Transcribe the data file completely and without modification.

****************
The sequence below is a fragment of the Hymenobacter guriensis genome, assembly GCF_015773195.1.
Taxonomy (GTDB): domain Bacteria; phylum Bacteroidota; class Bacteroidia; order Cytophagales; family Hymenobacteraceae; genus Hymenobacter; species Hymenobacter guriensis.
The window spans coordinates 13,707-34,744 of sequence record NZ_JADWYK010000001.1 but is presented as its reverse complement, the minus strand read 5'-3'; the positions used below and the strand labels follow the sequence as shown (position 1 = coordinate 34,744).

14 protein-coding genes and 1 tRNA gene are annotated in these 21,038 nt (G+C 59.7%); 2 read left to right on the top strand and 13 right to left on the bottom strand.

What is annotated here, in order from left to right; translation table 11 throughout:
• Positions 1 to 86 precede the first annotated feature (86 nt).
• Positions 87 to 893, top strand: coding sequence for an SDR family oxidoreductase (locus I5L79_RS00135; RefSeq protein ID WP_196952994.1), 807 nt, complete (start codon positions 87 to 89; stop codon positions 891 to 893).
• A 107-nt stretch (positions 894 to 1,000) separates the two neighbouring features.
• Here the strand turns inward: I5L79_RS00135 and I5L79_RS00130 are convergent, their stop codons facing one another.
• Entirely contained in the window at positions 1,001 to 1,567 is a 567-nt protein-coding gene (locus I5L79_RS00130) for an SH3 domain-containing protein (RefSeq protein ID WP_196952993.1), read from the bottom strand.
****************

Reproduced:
The sequence below is a fragment of the Hymenobacter guriensis genome, assembly GCF_015773195.1.
Taxonomy (GTDB): domain Bacteria; phylum Bacteroidota; class Bacteroidia; order Cytophagales; family Hymenobacteraceae; genus Hymenobacter; species Hymenobacter guriensis.
The window spans coordinates 13,707-34,744 of sequence record NZ_JADWYK010000001.1 but is presented as its reverse complement, the minus strand read 5'-3'; the positions used below and the strand labels follow the sequence as shown (position 1 = coordinate 34,744).

14 protein-coding genes and 1 tRNA gene are annotated in these 21,038 nt (G+C 59.7%); 2 read left to right on the top strand and 13 right to left on the bottom strand.

What is annotated here, in order from left to right; translation table 11 throughout:
• Positions 1 to 86 precede the first annotated feature (86 nt).
• Positions 87 to 893, top strand: coding sequence for an SDR family oxidoreductase (locus I5L79_RS00135; RefSeq protein ID WP_196952994.1), 807 nt, complete (start codon positions 87 to 89; stop codon positions 891 to 893).
• A 107-nt stretch (positions 894 to 1,000) separates the two neighbouring features.
• Here the strand turns inward: I5L79_RS00135 and I5L79_RS00130 are convergent, their stop codons facing one another.
• Entirely contained in the window at positions 1,001 to 1,567 is a 567-nt protein-coding gene (locus I5L79_RS00130) for an SH3 domain-containing protein (RefSeq protein ID WP_196952993.1), read from the bottom strand.